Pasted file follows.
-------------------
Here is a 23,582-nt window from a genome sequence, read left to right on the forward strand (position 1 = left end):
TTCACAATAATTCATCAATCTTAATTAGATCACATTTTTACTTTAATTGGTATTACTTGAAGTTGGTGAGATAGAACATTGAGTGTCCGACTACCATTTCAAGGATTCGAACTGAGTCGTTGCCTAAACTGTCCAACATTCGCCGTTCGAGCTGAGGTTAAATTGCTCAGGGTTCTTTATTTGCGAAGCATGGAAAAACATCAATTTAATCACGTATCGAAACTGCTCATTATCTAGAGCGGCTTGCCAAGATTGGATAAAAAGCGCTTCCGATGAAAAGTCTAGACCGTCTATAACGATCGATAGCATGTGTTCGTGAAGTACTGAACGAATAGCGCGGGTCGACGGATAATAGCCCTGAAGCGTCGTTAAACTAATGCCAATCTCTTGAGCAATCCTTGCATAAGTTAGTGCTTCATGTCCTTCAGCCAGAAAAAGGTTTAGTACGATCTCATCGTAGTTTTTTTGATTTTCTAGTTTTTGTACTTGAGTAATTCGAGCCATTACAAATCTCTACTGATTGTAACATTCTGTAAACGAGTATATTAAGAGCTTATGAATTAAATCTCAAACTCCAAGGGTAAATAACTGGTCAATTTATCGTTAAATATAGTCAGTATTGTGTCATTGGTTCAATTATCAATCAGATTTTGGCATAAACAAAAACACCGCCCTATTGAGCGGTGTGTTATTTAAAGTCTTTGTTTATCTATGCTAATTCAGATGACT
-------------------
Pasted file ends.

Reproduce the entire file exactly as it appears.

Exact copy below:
Here is a 23,582-nt window from a genome sequence, read left to right on the forward strand (position 1 = left end):
TTCACAATAATTCATCAATCTTAATTAGATCACATTTTTACTTTAATTGGTATTACTTGAAGTTGGTGAGATAGAACATTGAGTGTCCGACTACCATTTCAAGGATTCGAACTGAGTCGTTGCCTAAACTGTCCAACATTCGCCGTTCGAGCTGAGGTTAAATTGCTCAGGGTTCTTTATTTGCGAAGCATGGAAAAACATCAATTTAATCACGTATCGAAACTGCTCATTATCTAGAGCGGCTTGCCAAGATTGGATAAAAAGCGCTTCCGATGAAAAGTCTAGACCGTCTATAACGATCGATAGCATGTGTTCGTGAAGTACTGAACGAATAGCGCGGGTCGACGGATAATAGCCCTGAAGCGTCGTTAAACTAATGCCAATCTCTTGAGCAATCCTTGCATAAGTTAGTGCTTCATGTCCTTCAGCCAGAAAAAGGTTTAGTACGATCTCATCGTAGTTTTTTTGATTTTCTAGTTTTTGTACTTGAGTAATTCGAGCCATTACAAATCTCTACTGATTGTAACATTCTGTAAACGAGTATATTAAGAGCTTATGAATTAAATCTCAAACTCCAAGGGTAAATAACTGGTCAATTTATCGTTAAATATAGTCAGTATTGTGTCATTGGTTCAATTATCAATCAGATTTTGGCATAAACAAAAACACCGCCCTATTGAGCGGTGTGTTATTTAAAGTCTTTGTTTATCTATGCTAATTCAGATGACT